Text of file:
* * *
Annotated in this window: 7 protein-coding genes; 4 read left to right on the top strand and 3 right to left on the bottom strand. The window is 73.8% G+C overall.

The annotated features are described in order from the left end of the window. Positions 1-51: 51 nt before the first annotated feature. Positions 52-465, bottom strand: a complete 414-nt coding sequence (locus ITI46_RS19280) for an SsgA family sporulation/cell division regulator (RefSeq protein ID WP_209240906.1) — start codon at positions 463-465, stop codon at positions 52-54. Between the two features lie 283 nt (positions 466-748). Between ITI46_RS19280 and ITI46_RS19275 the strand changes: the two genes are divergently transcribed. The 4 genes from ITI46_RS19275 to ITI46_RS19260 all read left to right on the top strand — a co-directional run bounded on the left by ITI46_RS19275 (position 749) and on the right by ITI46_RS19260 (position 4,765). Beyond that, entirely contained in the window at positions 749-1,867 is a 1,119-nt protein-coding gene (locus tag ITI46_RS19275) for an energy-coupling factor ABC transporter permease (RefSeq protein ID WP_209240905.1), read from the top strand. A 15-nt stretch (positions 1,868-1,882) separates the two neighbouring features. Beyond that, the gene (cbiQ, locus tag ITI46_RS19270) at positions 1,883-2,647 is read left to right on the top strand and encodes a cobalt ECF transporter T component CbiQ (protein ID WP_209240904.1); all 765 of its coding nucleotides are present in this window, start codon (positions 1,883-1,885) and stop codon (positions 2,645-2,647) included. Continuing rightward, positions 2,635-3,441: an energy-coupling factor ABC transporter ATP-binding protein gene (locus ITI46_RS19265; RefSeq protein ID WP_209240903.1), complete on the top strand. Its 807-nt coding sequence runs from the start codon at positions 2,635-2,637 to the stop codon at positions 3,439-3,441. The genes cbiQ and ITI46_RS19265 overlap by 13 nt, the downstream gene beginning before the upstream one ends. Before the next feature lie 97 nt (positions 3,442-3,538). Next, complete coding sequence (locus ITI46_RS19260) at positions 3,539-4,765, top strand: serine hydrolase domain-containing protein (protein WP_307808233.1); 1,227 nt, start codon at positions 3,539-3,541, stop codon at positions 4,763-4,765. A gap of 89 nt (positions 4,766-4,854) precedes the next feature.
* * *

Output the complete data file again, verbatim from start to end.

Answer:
Annotated in this window: 7 protein-coding genes; 4 read left to right on the top strand and 3 right to left on the bottom strand. The window is 73.8% G+C overall.

The annotated features are described in order from the left end of the window. Positions 1-51: 51 nt before the first annotated feature. Positions 52-465, bottom strand: a complete 414-nt coding sequence (locus ITI46_RS19280) for an SsgA family sporulation/cell division regulator (RefSeq protein ID WP_209240906.1) — start codon at positions 463-465, stop codon at positions 52-54. Between the two features lie 283 nt (positions 466-748). Between ITI46_RS19280 and ITI46_RS19275 the strand changes: the two genes are divergently transcribed. The 4 genes from ITI46_RS19275 to ITI46_RS19260 all read left to right on the top strand — a co-directional run bounded on the left by ITI46_RS19275 (position 749) and on the right by ITI46_RS19260 (position 4,765). Beyond that, entirely contained in the window at positions 749-1,867 is a 1,119-nt protein-coding gene (locus tag ITI46_RS19275) for an energy-coupling factor ABC transporter permease (RefSeq protein ID WP_209240905.1), read from the top strand. A 15-nt stretch (positions 1,868-1,882) separates the two neighbouring features. Beyond that, the gene (cbiQ, locus tag ITI46_RS19270) at positions 1,883-2,647 is read left to right on the top strand and encodes a cobalt ECF transporter T component CbiQ (protein ID WP_209240904.1); all 765 of its coding nucleotides are present in this window, start codon (positions 1,883-1,885) and stop codon (positions 2,645-2,647) included. Continuing rightward, positions 2,635-3,441: an energy-coupling factor ABC transporter ATP-binding protein gene (locus ITI46_RS19265; RefSeq protein ID WP_209240903.1), complete on the top strand. Its 807-nt coding sequence runs from the start codon at positions 2,635-2,637 to the stop codon at positions 3,439-3,441. The genes cbiQ and ITI46_RS19265 overlap by 13 nt, the downstream gene beginning before the upstream one ends. Before the next feature lie 97 nt (positions 3,442-3,538). Next, complete coding sequence (locus ITI46_RS19260) at positions 3,539-4,765, top strand: serine hydrolase domain-containing protein (protein WP_307808233.1); 1,227 nt, start codon at positions 3,539-3,541, stop codon at positions 4,763-4,765. A gap of 89 nt (positions 4,766-4,854) precedes the next feature.